Let's continue with SMALL.
Below a drone video of Komandoo from as early as April 2013. Today it seems it is all about drones, but then it was fairly new.
Komandoo from above. Courtesy Amateoo
Komandoo is another super fave of me and my husband. This February, after Kuredu, we will go for the fifth time to this absolute gem of a resort. It is tiny (though not the smallest, by far) only 500 x 100 meters, and the beaches and coral reefs are stunning. Being so little, having beautiful reefs for snorkeling is really important to keep guests entertained. Also, the dive center Prodivers (same as Kuredu) is first class. There is just the one (excellent) a la carte - AQUA - but the buffet restaurant is legendary for the food, also a key ingredient for a small island. There is a lovely spa and a gym (important for us. at least) and excursions of course, but it is very quiet and harmonius. We adore it. Being incapable of choosing we always start off with Kuredu, then on to Komandoo and then to a resort not visited before to get some new input for the maldivesbug, but we still persist in coming back to these two. Just sayin. :-) Did you know that Komandoo has got at least 30% repeaters staying on any given time of year? In February I bet it will be at least 50%.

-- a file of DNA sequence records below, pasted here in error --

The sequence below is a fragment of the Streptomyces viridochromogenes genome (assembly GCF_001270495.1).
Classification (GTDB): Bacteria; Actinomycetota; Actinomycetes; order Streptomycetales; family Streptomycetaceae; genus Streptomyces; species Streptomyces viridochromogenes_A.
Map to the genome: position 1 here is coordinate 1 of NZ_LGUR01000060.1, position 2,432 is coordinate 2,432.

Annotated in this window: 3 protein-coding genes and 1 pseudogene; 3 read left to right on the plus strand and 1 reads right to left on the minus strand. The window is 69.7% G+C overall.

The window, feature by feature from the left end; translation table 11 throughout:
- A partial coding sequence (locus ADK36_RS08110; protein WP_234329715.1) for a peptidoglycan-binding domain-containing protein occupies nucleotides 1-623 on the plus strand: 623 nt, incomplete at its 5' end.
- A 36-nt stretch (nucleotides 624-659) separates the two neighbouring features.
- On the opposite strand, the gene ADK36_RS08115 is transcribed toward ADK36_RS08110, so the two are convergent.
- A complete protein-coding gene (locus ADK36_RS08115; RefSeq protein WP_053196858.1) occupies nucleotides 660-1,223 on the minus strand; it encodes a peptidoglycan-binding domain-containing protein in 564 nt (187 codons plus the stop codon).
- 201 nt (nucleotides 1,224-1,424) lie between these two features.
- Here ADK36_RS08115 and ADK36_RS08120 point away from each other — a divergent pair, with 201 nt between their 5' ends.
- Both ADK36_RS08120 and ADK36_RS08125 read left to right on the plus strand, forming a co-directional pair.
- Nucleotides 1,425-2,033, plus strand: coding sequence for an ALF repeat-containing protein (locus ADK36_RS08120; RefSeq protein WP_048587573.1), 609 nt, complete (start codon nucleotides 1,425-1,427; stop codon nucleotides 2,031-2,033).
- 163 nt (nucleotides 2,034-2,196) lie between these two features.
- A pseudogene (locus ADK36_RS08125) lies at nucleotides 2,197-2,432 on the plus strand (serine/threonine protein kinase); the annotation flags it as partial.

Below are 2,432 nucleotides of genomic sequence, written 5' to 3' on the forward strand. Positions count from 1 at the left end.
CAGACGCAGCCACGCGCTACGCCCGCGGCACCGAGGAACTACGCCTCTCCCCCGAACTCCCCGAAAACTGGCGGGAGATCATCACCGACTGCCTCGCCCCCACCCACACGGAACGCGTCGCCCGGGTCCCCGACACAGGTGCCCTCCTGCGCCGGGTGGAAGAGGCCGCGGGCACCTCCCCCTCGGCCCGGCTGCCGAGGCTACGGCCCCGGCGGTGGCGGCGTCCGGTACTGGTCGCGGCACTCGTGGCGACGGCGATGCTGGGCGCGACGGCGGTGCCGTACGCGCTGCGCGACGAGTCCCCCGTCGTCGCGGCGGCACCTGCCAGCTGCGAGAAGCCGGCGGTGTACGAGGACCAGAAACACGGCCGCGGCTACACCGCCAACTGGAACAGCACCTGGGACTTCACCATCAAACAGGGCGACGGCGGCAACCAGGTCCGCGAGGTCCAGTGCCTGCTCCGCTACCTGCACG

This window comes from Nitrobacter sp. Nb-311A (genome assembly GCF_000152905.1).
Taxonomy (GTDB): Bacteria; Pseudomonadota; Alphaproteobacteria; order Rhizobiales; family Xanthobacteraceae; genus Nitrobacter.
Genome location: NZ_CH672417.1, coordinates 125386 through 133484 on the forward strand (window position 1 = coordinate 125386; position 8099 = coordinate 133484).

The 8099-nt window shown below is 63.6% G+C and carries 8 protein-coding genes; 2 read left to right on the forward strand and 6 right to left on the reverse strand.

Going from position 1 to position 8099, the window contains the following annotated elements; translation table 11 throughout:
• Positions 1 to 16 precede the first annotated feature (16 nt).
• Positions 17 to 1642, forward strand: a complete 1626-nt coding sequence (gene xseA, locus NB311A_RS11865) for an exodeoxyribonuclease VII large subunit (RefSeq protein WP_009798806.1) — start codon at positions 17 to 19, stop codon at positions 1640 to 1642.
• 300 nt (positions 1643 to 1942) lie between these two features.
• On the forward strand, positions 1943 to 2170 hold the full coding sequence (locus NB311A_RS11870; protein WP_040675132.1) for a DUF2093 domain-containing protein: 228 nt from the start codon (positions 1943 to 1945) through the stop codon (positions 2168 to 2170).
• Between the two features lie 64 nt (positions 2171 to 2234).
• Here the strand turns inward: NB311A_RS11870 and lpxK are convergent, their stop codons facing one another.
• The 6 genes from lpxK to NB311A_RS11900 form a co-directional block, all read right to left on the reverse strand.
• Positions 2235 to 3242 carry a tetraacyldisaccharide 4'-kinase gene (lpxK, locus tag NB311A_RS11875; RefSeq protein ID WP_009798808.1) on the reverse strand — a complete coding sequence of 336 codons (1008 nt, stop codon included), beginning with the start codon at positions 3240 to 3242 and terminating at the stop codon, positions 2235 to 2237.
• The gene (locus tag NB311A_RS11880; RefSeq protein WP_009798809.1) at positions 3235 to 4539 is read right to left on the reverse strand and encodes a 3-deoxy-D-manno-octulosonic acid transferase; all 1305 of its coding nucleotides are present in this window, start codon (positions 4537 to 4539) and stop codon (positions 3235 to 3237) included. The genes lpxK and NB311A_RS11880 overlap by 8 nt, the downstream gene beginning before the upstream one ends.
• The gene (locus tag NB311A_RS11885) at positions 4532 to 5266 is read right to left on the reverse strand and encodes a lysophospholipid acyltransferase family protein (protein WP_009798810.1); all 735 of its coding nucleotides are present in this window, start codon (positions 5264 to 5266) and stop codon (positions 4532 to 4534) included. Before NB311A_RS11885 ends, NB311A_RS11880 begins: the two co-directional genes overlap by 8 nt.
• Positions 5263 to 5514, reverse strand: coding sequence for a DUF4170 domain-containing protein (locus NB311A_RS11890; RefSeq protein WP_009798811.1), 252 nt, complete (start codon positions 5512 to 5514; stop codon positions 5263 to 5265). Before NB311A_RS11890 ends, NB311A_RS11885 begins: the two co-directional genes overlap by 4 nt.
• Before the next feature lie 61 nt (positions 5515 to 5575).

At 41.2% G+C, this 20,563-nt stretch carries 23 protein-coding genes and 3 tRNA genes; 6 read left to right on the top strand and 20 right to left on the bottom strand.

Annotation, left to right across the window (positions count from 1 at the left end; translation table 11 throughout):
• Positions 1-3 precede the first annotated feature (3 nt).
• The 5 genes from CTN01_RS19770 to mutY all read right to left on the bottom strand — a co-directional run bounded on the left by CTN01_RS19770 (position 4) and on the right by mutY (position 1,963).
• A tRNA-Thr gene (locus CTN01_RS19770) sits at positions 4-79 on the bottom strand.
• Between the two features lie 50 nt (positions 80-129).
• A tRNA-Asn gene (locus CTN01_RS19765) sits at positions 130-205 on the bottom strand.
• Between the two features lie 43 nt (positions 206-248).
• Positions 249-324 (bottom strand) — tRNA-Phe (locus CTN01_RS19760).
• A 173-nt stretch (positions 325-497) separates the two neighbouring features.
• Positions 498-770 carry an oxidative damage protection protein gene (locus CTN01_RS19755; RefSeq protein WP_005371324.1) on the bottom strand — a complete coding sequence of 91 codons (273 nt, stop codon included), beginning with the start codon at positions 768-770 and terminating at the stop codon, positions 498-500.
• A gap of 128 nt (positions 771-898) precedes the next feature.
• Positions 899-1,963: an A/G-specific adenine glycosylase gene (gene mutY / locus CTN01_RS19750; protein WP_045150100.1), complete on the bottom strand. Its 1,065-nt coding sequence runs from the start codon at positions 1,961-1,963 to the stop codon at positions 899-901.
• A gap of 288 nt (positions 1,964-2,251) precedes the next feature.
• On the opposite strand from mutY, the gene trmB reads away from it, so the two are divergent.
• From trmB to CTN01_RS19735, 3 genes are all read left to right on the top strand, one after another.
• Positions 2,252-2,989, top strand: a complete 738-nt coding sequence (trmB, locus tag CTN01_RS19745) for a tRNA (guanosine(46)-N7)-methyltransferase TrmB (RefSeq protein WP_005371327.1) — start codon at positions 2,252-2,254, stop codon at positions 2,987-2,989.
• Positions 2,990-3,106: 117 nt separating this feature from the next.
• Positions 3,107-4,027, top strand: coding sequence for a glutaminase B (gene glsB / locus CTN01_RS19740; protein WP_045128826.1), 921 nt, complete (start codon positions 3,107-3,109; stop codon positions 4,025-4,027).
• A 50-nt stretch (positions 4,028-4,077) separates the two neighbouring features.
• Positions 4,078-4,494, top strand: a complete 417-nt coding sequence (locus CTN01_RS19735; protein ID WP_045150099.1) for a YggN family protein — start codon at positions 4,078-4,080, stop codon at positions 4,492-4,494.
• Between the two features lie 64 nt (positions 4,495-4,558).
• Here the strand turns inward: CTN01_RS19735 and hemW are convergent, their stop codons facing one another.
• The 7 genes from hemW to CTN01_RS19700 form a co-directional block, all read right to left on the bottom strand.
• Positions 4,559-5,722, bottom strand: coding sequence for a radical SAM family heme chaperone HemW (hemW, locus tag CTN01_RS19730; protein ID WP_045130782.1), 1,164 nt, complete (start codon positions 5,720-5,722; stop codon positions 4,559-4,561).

Positives about the smallness? Well, the totally awesome, kind, staff knows you personally right off the bat, from the welcome song and the welcome coconut ice cream and for your entire stay. It is a very exclusive feeling. The beach and he island very often feels like your own. It is so easy with other guests too; if you want to everyone is ready for a chat in the bar at sunset or after dinner. Very familiar, laid back feeling. The personal touch indeed. Also, Komandoo has the best bar boss anywhere - Vinod!
From the Water villa end to the restaurant in the other end of the length of Komandoo.
Above a video showing a walk from the water villa jetty (we usually stay in a JBV but decided to try a water villa. It was great too!) to the restuarant in the other end. This will give you an idea of the (lack of) size. The perimeter takes about 10 minutes, 15 tops to roam. Gd, it was HOT that day. Still remember the GoPro slipping.